***

When I first met Helen, I have never thought that she will be the wife of anybody, much less a politician. I was under the impression that she would die before reaching thirty-five in a motel room amidst ecstacy tablets and shabu paraphernalia strewn all around; a very six-o’clock- news way to go. She was very pretty even when she was an addict, pale-skinned, small build, east Asian eyes, pearly white and even teeth – she could have been a soap opera star from South Korea. She was smaller than me and exuded a very effective damsel-in-distress aura that even I who was – well – a girl, would have wanted to turn butch and kill dragons for her.

Oh, and she was Jonas’s ex-girlfriend.

Seriously! I don’t know how Jonas managed to find  these girls. (And what kind of fate makes me bump into them without meaning to, or even wanting to).  There’s  Gaia — knocked up at 17 and now married to a half-Brazilian half-American venture capitalist. When Jonas and I saw her in Washington DC, she looked like Kim Kardashian; spangly earrings,  tight halter top, tanned all over. She talked to me in Tagalog with an American slang and  told me that her great dream is to return to the Philippines and put up a home for teen mothers.

And now,  Helen.

Looking back, I realize that I liked Helen when I first met her, a decade or so ago. I went with Jonas to the basement of a very expensive hospital in Makati where they  kept the psychiatric ward. Helen had just gone through  a tweaking stage. When I first saw her, she was very calm, sweet and heavily sedated.

Jonas was Helen’s “Person In Case of Emergency” which was very puzzling to me since they had broken up years ago. That time, I didn’t know him very well yet. Jonas is the kind of boyfriend, the rare kind of man, that manages to be real friends with ex-girlfriends.

(I spent 3 months of internship  in that hospital and I was friends with the Training Director of the Substance Abuse division, Dr. Risa Mendoza. Risa gave me a funny smile when I introduced her to Jonas, those long years ago. She was giggling when she told me that she was under the impression that I would die an old maid. But then, she said with a wink,  miracles have happened.)

What I liked about Helen was that she was a very good liar. A charming babble-mouth. A very good storyteller. I could tell immediately that she was even a better liar than I am. I had to respect that. Or … the person I was had to.

They discharged her from the hospital and she went directly to a rehabilitation facility south of Manila, where the air was cool, traffic was rare and where Helen met her future husband.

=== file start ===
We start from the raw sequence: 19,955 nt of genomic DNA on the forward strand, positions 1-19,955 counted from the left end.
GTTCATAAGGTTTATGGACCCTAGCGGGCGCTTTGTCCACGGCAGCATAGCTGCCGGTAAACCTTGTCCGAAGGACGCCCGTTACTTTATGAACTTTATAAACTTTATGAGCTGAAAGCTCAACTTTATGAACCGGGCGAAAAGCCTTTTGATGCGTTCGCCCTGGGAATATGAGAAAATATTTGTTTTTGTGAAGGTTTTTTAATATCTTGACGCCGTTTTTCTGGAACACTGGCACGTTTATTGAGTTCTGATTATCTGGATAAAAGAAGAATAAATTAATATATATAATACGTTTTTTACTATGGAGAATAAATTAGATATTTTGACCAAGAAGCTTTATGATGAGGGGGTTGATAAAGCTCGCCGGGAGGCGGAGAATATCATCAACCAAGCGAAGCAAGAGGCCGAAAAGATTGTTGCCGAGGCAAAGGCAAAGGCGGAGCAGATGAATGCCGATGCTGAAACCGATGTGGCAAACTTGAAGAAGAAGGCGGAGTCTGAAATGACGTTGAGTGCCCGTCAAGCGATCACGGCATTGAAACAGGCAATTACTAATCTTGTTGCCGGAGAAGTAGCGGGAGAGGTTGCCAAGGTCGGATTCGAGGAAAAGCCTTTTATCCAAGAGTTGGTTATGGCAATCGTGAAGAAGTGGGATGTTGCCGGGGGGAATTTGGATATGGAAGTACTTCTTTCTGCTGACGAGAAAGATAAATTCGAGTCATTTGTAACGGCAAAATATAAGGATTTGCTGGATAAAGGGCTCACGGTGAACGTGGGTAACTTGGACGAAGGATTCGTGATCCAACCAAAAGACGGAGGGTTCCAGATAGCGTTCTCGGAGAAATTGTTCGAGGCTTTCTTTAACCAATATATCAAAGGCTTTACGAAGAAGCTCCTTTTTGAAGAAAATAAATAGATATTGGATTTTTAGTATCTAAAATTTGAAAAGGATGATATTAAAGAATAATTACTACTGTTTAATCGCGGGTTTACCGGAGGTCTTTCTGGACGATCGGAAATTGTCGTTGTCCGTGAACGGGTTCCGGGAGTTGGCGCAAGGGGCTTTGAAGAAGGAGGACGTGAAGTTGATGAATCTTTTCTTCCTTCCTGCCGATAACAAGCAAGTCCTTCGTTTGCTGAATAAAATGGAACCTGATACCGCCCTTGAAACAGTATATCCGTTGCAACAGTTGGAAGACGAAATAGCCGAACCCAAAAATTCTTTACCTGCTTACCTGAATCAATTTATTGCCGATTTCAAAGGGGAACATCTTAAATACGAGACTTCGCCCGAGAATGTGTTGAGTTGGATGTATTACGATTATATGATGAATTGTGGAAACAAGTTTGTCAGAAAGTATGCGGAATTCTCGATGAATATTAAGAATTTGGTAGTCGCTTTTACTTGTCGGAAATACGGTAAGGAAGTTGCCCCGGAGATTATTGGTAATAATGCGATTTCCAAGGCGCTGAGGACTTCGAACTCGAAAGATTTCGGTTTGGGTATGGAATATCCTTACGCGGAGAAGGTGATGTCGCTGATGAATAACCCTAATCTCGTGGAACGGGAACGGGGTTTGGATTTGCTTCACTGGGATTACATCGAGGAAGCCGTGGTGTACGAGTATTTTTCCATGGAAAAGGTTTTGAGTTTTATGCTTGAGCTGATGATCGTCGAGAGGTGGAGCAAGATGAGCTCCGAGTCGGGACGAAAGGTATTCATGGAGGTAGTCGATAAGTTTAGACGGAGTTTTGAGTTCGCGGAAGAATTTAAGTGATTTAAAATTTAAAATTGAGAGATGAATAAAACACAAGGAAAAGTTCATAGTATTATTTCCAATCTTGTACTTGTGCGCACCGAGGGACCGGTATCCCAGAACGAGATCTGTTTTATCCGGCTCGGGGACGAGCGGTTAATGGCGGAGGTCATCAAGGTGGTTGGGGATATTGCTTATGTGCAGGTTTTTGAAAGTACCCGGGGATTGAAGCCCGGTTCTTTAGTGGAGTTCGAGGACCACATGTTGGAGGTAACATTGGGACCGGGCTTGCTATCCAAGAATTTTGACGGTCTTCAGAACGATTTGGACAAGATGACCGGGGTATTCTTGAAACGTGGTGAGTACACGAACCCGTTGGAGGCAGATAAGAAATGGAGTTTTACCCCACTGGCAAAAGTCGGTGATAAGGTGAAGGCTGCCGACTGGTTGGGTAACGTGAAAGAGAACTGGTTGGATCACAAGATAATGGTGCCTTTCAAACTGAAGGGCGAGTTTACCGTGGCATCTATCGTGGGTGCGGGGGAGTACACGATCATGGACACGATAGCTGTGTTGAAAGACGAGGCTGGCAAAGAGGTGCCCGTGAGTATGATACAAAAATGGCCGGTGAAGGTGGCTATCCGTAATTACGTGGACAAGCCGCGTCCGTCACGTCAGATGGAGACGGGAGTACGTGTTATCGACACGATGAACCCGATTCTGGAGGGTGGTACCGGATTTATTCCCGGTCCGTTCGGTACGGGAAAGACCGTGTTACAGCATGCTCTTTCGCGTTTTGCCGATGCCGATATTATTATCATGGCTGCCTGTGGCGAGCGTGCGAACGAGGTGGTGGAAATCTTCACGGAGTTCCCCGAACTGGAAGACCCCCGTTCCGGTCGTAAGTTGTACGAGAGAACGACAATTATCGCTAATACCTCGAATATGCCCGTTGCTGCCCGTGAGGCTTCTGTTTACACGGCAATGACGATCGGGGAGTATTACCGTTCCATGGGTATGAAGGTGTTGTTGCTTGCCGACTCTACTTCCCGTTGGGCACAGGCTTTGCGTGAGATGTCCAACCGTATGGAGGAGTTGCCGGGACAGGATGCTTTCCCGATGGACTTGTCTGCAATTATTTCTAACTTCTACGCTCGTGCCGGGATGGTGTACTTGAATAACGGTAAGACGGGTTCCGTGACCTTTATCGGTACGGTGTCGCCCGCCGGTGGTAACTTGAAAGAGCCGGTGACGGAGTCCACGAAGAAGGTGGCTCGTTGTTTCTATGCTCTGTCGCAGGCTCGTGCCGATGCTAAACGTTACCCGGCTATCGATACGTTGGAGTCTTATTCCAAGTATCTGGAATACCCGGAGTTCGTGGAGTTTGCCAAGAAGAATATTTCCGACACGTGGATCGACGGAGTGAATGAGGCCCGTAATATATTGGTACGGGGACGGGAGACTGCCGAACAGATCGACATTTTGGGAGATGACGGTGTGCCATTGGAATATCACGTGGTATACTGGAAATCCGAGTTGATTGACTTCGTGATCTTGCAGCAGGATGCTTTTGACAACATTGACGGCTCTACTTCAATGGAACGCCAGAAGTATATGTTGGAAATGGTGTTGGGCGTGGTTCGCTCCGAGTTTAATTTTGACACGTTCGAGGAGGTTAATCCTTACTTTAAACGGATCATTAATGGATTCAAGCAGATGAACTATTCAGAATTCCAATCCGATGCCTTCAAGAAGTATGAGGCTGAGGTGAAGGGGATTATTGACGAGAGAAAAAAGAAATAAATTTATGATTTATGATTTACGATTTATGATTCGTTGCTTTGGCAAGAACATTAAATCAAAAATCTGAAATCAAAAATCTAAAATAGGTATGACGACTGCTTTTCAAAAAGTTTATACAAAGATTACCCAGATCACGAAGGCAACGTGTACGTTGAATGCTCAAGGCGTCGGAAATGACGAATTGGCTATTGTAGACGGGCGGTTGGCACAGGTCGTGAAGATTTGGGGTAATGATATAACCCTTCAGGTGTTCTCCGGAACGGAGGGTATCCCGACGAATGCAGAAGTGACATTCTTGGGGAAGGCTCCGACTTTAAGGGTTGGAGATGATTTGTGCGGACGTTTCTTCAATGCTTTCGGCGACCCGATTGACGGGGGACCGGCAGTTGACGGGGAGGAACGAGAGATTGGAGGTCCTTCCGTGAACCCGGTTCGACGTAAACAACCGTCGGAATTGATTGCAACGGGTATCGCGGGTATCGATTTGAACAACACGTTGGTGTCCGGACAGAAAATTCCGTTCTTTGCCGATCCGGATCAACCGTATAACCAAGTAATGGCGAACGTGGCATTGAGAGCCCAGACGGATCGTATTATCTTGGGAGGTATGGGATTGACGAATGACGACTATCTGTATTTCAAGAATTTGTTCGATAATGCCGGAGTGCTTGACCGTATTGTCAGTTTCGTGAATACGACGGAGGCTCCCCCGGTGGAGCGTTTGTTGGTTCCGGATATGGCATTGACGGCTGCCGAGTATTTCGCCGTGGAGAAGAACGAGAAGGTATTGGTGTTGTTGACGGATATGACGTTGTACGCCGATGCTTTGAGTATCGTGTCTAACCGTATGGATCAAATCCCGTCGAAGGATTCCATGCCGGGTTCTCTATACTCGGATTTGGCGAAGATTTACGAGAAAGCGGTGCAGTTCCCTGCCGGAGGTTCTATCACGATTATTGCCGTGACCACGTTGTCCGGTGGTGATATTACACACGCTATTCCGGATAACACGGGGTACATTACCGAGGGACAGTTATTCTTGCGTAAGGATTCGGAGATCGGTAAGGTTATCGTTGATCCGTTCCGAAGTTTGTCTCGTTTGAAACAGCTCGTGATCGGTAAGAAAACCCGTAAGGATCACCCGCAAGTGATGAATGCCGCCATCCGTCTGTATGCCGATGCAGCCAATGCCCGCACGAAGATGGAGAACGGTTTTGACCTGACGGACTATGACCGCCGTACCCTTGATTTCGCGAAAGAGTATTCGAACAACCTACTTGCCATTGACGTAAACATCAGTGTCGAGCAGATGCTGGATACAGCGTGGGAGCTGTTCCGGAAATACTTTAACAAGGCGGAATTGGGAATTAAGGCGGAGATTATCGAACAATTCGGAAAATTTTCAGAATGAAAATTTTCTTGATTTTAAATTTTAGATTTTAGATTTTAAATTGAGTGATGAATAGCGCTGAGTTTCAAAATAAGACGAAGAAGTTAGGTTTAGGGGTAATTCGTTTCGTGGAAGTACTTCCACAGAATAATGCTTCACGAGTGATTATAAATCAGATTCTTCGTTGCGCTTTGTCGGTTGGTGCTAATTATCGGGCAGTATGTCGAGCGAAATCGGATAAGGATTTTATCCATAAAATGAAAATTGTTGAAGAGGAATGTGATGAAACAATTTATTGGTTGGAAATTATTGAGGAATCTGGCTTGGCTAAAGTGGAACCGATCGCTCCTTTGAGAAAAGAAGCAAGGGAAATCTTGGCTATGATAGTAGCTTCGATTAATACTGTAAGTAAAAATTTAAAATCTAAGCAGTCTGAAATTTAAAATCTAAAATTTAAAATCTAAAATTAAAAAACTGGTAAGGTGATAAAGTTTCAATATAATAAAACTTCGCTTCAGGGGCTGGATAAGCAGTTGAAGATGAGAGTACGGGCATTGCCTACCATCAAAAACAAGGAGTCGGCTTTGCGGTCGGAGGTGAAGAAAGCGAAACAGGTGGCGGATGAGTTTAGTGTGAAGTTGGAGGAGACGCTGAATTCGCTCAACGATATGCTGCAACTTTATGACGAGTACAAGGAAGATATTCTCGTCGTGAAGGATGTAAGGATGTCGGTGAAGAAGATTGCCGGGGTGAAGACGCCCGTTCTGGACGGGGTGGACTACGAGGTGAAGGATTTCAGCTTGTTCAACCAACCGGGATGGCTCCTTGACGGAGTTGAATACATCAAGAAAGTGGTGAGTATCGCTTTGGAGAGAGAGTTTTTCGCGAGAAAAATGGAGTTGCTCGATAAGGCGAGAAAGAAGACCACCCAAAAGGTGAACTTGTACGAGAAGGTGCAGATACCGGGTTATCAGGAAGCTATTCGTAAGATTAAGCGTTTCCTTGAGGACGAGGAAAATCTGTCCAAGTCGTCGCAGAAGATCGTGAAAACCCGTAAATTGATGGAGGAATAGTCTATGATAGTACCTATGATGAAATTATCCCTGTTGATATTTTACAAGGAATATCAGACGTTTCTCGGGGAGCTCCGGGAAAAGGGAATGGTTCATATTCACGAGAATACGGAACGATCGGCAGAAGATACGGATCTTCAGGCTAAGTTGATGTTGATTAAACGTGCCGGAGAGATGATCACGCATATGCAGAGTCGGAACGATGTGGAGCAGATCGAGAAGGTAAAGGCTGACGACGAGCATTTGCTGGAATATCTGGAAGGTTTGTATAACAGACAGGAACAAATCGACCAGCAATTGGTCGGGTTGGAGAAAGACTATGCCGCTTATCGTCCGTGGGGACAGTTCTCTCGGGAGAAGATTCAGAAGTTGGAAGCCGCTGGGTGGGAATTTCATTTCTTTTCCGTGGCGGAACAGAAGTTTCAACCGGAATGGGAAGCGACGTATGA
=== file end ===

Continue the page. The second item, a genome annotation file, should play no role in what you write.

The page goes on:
***

Now here she is (ten years hence) bubbly, sprightly, and seemed  very pleased to have seen me. We are friends on Facebook, but I rarely make status updates so she thought I was still in Connecticut.

“I got back 2 years ago,” I told her. “No more visa, dissertation finished.”

“I have always thought you will settle in America. You are just too disciplined, too smart and bright to you know, stay here.”

“You and your husband stayed here,” I reminded her, bemused at her reaction.

“Yes, but Bong and his family are in politics.” She nodded and did not expound, as if that was explanation enough. “I invited you and Jonas to my wedding,” she said reproachfully. “Neither of you came.”

“I am sorry,” I tried to sound contrite. “I don’t know about Jonas but at that time, I couldn’t get away from the university.”

“Alice, I really feel bad about what happened to Jonas.”

“Yes, well that makes the two of us.”

“What kind of world is it  that horrible things can happen to such good people?” she exclaims.

“A totally crappy world?” I said.

It is a crappy world alright. It is a world where an ordinary citizen like me has to get into a 3-hour-long queue in a government agency just for one fucking crappy piece of paper. It is a world where politicians like Bong and other pretentiously “respectable” goons in the echelons of power lord it over meek/apathetic/frustrated (take your poison) citizens who have long been used to this  feeling of learned helplessness. It is a world where a person I love — a do-gooder tree-hugger of the highest order, who only wanted the best for this country that I couldn’t care less about – now has a PTSD so profound that even I, a psychologist by training, can’t get through to him.